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Georgia IP Litigation: February 2013

BLOGS: Georgia IP Litigation

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Thursday, February 28, 2013, 4:29 PM

Eleventh Circuit Affirms Conviction and 51-Month Sentence for Criminal Copyright Infringement and Trafficking in Counterfeit Labels

Let it be known that in the United States, large-scale piracy of copyrighted materials is taken very seriously and can, in fact, result in significant jail time.  On February 25, 2013, the U.S. Court of the Appeals for the Eleventh Circuit affirmed the conviction and 51-month federal imprisonment sentence of Charles Ndhlovu, of Fairburn, Georgia.

Conviction and Sentencing

A federal jury convicted Ndhlovu on July 28, 2011 on two counts of criminal copyright infringement and one count of trafficking in counterfeit labels, associated with illegal copying and distribution of copyrighted CDs and DVDs which, according to a May 19, 2009 indictment, included such works as the films “The Dark Knight” and “Gran Torino,” and recordings by Kanye West and Lil Wayne, among others. 
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Wednesday, February 27, 2013, 5:57 PM

Insurance Company Files DJ Action to Avoid Coverage for Defendant in Lawsuits Brought by George Clooney and Julia Roberts

In a prior post, we reported on an October 2012 right-of-privacy (right to publicity) lawsuit filed in the Northern District of Georgia by celebrities George Clooney and Julia Roberts against Kennesaw-based Digital Projection, Inc. (“DPI”), a seller of projectors and related items.  With service of the summons having been waived and an extension of time to answer the complaint having recently been granted, nothing of substance has yet occurred in that case since the filing of that complaint.  However, DPI now finds itself a defendant in a new, related case.
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BJ's Wholesale Club Sued Over Bone-Shaped Dog Bowls

On February 21, 2013, Elite Dogstands Ltd. ("Elite") of Harlow, United Kingdom, filed a complaint in the Northern District of Georgia against For The Earth Corporation ("FTEC") of Phoenix, Arizona, and BJ's Wholesale Club, Inc. ("BJ's") of Westborough, Massachusetts, alleging causes of action for design patent infringement, trademark infringement, trademark dilution, and unfair competition over FTEC's and BJ's sales of bone-shaped dog bowls.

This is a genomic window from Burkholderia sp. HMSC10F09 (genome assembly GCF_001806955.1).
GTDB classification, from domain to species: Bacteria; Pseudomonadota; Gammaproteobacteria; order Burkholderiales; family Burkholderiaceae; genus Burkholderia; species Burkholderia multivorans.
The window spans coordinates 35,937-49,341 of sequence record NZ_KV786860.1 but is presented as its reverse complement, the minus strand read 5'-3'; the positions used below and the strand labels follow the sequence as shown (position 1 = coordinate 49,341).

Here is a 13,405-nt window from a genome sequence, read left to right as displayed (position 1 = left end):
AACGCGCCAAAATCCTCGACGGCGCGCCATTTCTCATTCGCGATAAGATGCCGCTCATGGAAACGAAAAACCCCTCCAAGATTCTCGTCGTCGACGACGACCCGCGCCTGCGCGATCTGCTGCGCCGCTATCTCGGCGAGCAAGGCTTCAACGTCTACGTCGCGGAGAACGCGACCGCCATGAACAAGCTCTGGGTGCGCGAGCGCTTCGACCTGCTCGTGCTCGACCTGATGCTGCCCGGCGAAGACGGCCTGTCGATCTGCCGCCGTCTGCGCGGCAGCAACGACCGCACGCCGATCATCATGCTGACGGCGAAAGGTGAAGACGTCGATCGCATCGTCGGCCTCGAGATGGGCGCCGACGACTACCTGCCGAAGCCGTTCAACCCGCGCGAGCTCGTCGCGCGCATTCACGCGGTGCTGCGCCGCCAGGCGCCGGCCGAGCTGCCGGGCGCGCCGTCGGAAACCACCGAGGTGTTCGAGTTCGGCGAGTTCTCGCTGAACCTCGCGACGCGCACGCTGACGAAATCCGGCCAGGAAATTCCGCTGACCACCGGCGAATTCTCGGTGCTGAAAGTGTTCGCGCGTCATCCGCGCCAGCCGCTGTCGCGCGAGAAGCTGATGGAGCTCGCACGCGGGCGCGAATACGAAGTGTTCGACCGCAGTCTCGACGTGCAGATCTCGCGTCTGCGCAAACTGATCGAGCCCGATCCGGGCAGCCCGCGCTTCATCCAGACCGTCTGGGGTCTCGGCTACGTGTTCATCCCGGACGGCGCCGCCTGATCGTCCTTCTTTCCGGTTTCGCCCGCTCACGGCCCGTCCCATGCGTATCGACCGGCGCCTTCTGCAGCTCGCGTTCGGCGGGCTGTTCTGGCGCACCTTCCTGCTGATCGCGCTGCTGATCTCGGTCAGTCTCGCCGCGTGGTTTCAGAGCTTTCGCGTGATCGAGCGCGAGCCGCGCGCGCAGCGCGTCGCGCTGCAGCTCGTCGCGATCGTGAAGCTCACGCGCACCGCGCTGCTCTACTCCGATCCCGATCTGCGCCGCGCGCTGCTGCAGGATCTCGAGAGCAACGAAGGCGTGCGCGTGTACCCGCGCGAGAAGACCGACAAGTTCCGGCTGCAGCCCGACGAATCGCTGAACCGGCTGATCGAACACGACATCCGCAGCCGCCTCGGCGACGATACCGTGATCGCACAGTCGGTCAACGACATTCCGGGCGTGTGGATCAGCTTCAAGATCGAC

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Suit Against Kimberly-Clark Transferred from Western District of Washington Mirrors Recently-Filed Complaint

In a recent post, we reported that Pedigo Products, Inc. ("Pedigo") and its subsidiary OR Specific ("OR-S") (collectively, "Pedigo") filed suit on February 5, 2013 in the Northern District of Georgia against Kimberly-Clark Worldwide, Inc. and Kimberly-Clark Global Sales, LLC (collectively, "Kimberly-Clark"), alleging infringement of U.S. Patent No. 6,091,102 ("the '102 Patent") through its manufacture and sale of certain surgical drape products.  But that filing was not the beginning of the dispute between Pedigo and Kimberly-Clark; Pedigo had filed a nearly identical suit against Kimberly-Clark on June 7, 2012 in the Western District of Washington, Pedigo's home forum.[1]

On December 19, 2012, Kimberly-Clark moved to transfer the suit to the Northern District of Georgia.  In its motion, Kimberly-Clark noted that OR-S had previously asserted the '102 Patent in November 2010, when it sued Drape Options, LLC, a Tennessee-based company, in the Northern District of Georgia.  That case, Kimberly-Clark observed, proceeded through early discovery before it was dismissed in June 2011.  Kimberly-Clark also stated that the design, development, marketing and sale of its accused surgical drape products are centered in Roswell, Georgia (which is in the Northern District of Georgia).  As a result, Kimberly-Clark urged the Court to exercise its discretion to transfer the case to Georgia under 28 U.S.C. § 1404(a).  On January 30, 2013, Judge Benjamin Settle of the Western District of Washington granted Kimberly-Clark's motion and ordered that the case be transferred to the Northern District of Georgia.  The case was officially transferred on February 15, 2013.